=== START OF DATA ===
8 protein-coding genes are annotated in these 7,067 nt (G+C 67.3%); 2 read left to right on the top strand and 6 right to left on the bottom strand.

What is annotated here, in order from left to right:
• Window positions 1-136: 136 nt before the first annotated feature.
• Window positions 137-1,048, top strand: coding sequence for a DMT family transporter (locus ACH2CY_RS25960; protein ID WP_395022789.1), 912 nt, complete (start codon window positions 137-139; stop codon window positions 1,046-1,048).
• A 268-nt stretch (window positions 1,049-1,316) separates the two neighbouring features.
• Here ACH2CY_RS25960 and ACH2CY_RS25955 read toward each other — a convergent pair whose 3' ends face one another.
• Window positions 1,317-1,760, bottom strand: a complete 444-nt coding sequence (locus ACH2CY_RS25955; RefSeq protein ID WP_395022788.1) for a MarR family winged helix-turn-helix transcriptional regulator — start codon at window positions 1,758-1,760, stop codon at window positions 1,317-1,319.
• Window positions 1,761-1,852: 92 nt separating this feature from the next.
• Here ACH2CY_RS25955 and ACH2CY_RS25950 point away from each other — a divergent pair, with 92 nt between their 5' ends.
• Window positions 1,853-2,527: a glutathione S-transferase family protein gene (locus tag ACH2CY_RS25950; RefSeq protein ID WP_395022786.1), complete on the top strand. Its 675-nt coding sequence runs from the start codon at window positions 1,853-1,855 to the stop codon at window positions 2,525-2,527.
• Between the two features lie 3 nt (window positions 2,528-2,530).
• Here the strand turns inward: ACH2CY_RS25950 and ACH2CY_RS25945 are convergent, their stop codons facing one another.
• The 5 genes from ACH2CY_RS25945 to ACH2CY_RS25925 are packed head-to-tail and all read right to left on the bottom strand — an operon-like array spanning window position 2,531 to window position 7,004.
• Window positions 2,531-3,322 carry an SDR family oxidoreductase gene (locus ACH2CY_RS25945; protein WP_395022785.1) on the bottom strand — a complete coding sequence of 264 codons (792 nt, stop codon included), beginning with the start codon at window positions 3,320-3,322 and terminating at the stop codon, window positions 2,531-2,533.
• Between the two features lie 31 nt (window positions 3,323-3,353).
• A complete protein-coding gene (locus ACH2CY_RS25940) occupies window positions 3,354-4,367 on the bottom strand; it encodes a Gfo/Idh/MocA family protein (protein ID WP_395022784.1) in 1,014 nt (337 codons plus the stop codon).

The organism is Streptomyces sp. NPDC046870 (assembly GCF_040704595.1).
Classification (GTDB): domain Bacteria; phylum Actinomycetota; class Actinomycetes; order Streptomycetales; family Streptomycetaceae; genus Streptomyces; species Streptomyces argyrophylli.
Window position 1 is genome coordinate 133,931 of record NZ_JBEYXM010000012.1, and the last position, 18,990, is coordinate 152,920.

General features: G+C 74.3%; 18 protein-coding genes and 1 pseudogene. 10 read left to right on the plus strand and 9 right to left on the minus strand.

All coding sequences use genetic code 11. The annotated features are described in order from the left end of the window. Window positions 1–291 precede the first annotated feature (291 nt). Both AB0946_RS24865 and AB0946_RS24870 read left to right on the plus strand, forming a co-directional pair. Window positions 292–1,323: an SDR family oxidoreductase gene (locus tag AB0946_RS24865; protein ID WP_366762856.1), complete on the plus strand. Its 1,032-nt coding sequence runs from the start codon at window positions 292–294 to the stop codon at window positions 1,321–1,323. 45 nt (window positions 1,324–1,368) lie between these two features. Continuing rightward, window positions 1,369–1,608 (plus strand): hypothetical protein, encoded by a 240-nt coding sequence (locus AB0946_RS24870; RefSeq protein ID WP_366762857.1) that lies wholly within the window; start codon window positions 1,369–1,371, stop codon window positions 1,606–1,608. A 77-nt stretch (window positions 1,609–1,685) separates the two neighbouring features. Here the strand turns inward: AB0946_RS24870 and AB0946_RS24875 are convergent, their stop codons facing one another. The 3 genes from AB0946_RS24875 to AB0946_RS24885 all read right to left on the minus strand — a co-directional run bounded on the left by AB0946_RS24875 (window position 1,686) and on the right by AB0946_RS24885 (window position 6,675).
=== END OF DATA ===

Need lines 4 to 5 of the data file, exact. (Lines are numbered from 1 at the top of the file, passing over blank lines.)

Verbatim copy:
• Window positions 137-1,048, top strand: coding sequence for a DMT family transporter (locus ACH2CY_RS25960; protein ID WP_395022789.1), 912 nt, complete (start codon window positions 137-139; stop codon window positions 1,046-1,048).
• A 268-nt stretch (window positions 1,049-1,316) separates the two neighbouring features.